According to the State Department, the United States provided roughly $1.205 billion in technical assistance and investment support in the country between 1992 and 2005.

A PCV who blogs in Adventures in Kazakhstan writes:

“Yes Kazakhstan does currently rank number 1 among all Peace Corps for incidents of rape or sexual assault. Again, the extent to which this affected the decision to remove volunteers is unknown. I do not believe that Kazakhstan is an overly dangerous country. I have never truly felt threatened or unsafe. %90 percent of my experience has been positive, and the people here have ultimately expressed nothing but warmness, kindness, and hospitality. That being said, we did unfortunately have 4 (that I know of) incidents of rape/sexual assault within a 1-year period. While incidents do happen in every PC country, I think it is very rare to have this many incidents occur in such close proximity.”

I don’t know if one of those four incidents is this one which made it to the local papers on November 11, 2011.  Or if this case is the fifth.  See Peace Corps volunteer sexually abused in Karaganda oblast.

On Nov 2, the US Embassy in Astana released the following Emergency Message for U.S. citizens:

“In light of the explosions in Atyrau on October 31, 2011, the U.S. Mission encourages U.S. Citizens in Kazakhstan to review the most recent Worldwide Caution (see below). We urge U.S. citizens to exercise vigilance and to take measures for their own safety and security at all times. These measures include paying attention to surrounding circumstances and events, avoiding crowds, and keeping a low profile.”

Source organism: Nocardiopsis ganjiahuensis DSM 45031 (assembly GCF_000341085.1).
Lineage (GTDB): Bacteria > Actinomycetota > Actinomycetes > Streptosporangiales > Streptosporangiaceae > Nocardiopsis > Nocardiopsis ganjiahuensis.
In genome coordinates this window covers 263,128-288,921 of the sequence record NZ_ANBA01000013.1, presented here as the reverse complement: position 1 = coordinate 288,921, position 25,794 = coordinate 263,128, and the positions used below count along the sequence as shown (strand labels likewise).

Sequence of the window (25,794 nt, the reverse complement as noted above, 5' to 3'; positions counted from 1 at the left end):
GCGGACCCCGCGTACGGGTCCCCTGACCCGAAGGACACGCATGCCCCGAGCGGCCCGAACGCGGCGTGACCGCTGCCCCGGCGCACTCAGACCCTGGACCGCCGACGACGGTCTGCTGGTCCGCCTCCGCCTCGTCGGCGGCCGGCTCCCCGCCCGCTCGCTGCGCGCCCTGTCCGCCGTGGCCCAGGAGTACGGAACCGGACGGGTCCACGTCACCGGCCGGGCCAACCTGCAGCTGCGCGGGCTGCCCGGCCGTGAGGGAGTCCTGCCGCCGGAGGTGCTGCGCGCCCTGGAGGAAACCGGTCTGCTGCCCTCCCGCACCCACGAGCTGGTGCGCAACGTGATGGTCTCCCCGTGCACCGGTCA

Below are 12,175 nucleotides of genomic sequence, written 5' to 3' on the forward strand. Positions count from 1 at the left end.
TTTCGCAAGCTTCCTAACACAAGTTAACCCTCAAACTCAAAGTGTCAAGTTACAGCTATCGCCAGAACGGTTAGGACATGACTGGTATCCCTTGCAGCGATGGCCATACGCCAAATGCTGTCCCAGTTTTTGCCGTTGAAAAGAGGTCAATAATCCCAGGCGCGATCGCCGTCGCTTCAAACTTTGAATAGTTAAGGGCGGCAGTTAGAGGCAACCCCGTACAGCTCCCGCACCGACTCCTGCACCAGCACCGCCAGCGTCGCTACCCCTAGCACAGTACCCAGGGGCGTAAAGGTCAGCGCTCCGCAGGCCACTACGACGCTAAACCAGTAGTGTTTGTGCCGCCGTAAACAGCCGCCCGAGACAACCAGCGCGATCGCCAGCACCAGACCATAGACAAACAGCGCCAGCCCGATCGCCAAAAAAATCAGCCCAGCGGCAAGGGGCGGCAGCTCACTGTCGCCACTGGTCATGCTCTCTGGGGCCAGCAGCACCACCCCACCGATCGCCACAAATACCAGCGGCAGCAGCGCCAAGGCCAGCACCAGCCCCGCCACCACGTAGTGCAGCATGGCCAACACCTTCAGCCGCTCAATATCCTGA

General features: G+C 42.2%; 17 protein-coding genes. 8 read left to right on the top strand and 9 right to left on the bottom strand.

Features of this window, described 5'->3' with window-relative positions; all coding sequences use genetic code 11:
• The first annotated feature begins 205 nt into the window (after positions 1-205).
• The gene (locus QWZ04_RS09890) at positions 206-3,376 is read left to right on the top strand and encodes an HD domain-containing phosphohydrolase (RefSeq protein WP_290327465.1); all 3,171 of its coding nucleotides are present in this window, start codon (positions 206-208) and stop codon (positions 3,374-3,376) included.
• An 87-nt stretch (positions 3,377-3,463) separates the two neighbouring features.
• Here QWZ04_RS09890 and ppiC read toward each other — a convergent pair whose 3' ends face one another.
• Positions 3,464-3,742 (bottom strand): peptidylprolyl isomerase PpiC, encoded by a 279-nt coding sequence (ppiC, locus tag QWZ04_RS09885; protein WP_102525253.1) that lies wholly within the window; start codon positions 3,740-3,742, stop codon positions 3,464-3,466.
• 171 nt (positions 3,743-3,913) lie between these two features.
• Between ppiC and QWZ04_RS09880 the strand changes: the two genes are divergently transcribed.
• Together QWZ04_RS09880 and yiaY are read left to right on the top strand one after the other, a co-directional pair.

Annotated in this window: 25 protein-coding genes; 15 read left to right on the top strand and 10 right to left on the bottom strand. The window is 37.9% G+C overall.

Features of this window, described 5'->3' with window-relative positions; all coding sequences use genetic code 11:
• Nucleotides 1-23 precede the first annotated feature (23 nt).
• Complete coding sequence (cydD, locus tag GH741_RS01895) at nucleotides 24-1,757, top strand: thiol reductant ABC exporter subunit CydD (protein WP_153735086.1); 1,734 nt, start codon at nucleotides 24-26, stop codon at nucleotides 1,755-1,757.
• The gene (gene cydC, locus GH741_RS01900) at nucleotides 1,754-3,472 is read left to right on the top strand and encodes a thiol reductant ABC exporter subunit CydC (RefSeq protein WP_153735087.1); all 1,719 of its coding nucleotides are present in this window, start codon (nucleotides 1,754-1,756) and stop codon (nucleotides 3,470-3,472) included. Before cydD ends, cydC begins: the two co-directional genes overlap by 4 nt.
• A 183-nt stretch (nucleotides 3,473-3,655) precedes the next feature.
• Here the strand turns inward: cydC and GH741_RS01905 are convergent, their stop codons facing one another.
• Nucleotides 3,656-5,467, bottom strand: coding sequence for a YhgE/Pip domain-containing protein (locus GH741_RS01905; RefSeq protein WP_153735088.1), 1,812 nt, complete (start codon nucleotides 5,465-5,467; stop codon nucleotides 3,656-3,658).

I’ve just reviewed Kazakhstan 2011 OSAC Crime and Safety Report: Astana, a report prepared annually by the U.S. Embassy.  There is no mention of rape anywhere. 

Email inquiries to both the US Embassy Astana and the Peace Corps office in Kazakhstan requesting confirmation for the suspension of operation have yet to receive a response.

Created with Admarket’s flickrSLiDR.
Photos from US Peace Corps/Kazakhstan/Flickr

Taiwan Foreign Affairs Say Its Official Did Not Underpay Filipino Servant in Kansas … Oh, Really?

The TECO official case in Kansas is not the first case of an alleged abuse of a foreign worker in the United States by a foreign diplomat. 

In 2008, the GAO identified 42 household workers with A-3 or G-5 visas who alleged that they were abused by foreign diplomats with immunity from 2000 through 2008. The report said that the total number is likely higher for four reasons: 1)household workers’ fear of contacting law enforcement, 2) nongovernmental organizations’ protection of victim confidentiality, 3) limited information on some cases handled by the U.S. government, and 4) federal agencies’ challenges identifying cases. Read more here.

Taiwan News reported the following update on its TECO diplomat arrested in Kansas for “fraud in foreign labor contracting for fraudulently obtaining a Filipino servant for her residence.” Excerpts below: